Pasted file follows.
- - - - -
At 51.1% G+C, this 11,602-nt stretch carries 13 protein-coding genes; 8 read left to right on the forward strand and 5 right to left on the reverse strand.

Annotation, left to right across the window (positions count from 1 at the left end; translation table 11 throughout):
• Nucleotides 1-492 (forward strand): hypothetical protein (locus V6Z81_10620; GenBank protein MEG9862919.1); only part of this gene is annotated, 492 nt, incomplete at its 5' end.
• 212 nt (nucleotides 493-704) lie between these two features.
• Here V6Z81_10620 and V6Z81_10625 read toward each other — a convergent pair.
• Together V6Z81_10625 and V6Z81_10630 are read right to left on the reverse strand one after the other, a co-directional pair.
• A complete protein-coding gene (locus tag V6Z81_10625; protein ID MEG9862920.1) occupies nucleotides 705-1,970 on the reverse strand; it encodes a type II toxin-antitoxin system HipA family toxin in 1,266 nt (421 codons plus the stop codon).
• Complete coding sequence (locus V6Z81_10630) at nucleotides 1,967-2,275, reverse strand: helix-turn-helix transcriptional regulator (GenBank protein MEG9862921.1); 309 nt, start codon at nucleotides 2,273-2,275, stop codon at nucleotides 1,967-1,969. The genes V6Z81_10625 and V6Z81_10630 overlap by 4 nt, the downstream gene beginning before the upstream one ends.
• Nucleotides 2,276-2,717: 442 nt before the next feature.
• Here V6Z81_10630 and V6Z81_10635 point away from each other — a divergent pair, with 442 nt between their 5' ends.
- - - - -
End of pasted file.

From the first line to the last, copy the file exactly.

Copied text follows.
At 51.1% G+C, this 11,602-nt stretch carries 13 protein-coding genes; 8 read left to right on the forward strand and 5 right to left on the reverse strand.

Annotation, left to right across the window (positions count from 1 at the left end; translation table 11 throughout):
• Nucleotides 1-492 (forward strand): hypothetical protein (locus V6Z81_10620; GenBank protein MEG9862919.1); only part of this gene is annotated, 492 nt, incomplete at its 5' end.
• 212 nt (nucleotides 493-704) lie between these two features.
• Here V6Z81_10620 and V6Z81_10625 read toward each other — a convergent pair.
• Together V6Z81_10625 and V6Z81_10630 are read right to left on the reverse strand one after the other, a co-directional pair.
• A complete protein-coding gene (locus tag V6Z81_10625; protein ID MEG9862920.1) occupies nucleotides 705-1,970 on the reverse strand; it encodes a type II toxin-antitoxin system HipA family toxin in 1,266 nt (421 codons plus the stop codon).
• Complete coding sequence (locus V6Z81_10630) at nucleotides 1,967-2,275, reverse strand: helix-turn-helix transcriptional regulator (GenBank protein MEG9862921.1); 309 nt, start codon at nucleotides 2,273-2,275, stop codon at nucleotides 1,967-1,969. The genes V6Z81_10625 and V6Z81_10630 overlap by 4 nt, the downstream gene beginning before the upstream one ends.
• Nucleotides 2,276-2,717: 442 nt before the next feature.
• Here V6Z81_10630 and V6Z81_10635 point away from each other — a divergent pair, with 442 nt between their 5' ends.